I would like a polite (formal) way to say:

The changes you intend to make will not do us any good.

or should I say "intend on making"?


You could say:

"We feel that the intended changes will be of little benefit."

This avoids directly saying "you", which could come across as impolite.

Although not quite the same, you could also use "the proposed changes".

  • Thnak you, that's perfect! – Nniiss Jan 2 '13 at 17:09
  • 3
    @Nniiss: Strictly speaking, the fact that you're apparently happy with a rephrasing suggests your question is effectively Off Topic "style advice/proofreading". This answer makes no attempt to address the question you appeared to ask, about any possible difference between intend on making,intend to make – FumbleFingers Jan 2 '13 at 17:44
  • I wasn't sure how to put it.. I just created my acc – Nniiss Jan 2 '13 at 18:10
  • @FumbleFingers I answered her first question. – James Jan 2 '13 at 19:05
  • @FumbleFingers Also my question was edited by Matt Эллен – Nniiss Jan 2 '13 at 19:16

Apparently, intend on is a common error in English usage:

You can plan on doing something, but you intend to do it. Many people confuse these two expressions with each other and mistakenly say “intend on”*. Of course if you are really determined, you can be intent on doing something.

  • I don't agree that to intend on [doing something] is an erroneous/ungrammatical form caused by conflation of intent on/intend to. As you say, you can plan on doing something, so there's nothing apart from convention to stop you intending on doing it. And since I intend on has been around for centuries, I suggest it's well-established enough to be considered a "standard" grammatical form. – FumbleFingers Jan 2 '13 at 20:41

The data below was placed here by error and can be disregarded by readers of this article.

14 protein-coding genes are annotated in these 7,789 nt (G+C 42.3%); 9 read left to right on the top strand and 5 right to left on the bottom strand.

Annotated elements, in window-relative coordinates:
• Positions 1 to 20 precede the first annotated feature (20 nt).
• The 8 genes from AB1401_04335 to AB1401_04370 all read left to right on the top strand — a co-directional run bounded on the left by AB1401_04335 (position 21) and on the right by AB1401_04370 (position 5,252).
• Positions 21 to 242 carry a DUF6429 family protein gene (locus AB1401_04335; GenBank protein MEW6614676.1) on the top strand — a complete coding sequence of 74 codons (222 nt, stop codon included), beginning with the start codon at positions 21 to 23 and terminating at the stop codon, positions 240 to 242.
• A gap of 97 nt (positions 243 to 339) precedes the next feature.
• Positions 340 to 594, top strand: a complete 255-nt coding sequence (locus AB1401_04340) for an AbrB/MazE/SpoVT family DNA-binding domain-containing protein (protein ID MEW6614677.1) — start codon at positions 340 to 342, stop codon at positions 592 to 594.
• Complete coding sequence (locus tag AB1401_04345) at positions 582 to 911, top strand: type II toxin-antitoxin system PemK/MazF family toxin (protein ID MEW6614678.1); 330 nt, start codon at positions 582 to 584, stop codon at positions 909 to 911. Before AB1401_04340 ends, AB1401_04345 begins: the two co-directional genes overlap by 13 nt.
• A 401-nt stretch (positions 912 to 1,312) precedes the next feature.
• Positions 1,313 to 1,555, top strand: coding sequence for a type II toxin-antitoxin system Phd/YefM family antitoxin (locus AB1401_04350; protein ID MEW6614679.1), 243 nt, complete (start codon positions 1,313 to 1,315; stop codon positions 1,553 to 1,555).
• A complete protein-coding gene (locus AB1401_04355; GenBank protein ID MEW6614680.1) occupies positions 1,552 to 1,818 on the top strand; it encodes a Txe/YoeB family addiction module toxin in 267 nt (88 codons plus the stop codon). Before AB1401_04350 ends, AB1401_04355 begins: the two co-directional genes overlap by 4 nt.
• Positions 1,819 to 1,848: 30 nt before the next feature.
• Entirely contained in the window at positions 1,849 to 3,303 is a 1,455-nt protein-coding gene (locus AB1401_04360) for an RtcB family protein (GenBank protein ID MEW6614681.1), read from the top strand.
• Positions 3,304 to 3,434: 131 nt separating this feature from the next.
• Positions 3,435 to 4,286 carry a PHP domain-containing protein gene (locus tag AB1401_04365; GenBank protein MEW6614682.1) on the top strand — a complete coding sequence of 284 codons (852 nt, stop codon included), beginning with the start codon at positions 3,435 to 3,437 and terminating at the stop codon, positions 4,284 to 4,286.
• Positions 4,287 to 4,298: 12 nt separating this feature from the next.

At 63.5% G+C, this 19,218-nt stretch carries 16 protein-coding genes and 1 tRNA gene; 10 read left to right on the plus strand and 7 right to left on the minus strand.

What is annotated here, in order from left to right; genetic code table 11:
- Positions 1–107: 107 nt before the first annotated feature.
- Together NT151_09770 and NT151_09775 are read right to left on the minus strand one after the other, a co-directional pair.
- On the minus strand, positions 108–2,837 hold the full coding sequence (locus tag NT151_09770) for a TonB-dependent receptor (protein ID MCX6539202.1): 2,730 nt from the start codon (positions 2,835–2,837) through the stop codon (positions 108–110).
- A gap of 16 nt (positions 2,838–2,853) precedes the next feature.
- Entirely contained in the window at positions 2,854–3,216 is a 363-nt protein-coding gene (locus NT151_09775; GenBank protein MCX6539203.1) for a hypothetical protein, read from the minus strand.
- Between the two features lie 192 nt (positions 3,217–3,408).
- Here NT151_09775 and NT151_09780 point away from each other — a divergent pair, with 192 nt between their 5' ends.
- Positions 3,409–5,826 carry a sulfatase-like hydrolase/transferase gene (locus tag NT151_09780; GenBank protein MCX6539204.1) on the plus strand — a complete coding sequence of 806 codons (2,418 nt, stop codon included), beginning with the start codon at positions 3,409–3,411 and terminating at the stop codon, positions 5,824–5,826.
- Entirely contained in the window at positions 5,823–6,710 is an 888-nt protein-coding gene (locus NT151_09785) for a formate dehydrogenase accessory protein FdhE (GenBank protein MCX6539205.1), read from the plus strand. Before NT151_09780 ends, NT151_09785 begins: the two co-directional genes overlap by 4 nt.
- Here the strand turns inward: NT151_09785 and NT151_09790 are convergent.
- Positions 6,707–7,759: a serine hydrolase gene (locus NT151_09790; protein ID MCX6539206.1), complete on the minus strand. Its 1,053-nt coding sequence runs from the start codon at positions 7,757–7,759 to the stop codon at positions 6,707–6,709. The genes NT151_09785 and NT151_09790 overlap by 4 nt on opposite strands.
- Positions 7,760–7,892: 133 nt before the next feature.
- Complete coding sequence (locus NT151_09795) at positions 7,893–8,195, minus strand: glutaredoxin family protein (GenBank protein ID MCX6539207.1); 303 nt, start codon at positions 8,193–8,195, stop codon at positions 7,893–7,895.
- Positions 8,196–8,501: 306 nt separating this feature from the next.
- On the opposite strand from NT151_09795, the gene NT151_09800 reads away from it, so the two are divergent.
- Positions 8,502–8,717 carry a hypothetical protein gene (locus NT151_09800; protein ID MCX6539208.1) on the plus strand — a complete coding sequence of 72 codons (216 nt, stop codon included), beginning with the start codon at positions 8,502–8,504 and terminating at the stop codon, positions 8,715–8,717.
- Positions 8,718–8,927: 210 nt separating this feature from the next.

• @FumbleFingers: But it's not included in the dictionary (at least not in the famous ones that I checked) and your search yielded 19k results only. I still think it's a common error. – Gigili Jan 3 '13 at 6:20
  • Yeah, well I reckon on calling it a day then. I'm not about to concede that I'm an incompetent speaker, and you obviously think intend has some special quality distinguishing it from words like plan, reckon in such constructions, so I don't think either of us is about to change our minds. :) – FumbleFingers Jan 3 '13 at 13:26

Notice that the first answer suggests several different improvements, each of which makes it more polite:

(a) It replaces the stark "not do... good" with the softer "little benefit" (which avoids "no" or "not").

(b) "Any" is often added for emphasis, so "not... ANY good" means especially worthless! On the other hand, "will not do us good" sounds awkward.

(c) It adds "We feel that..." which makes it an opinion rather than an absolute (even though it's about benefit to us, so it works out as absolute). Any time you qualify a statement with "in my opinion" you are being a bit more polite.


Perhaps something like this would be more polite:

I don't understand how these proposed changes will help you or me.

  • yeah, but in a formal letter directly saying "you" could come across as impolite. – Nniiss Jan 3 '13 at 19:01

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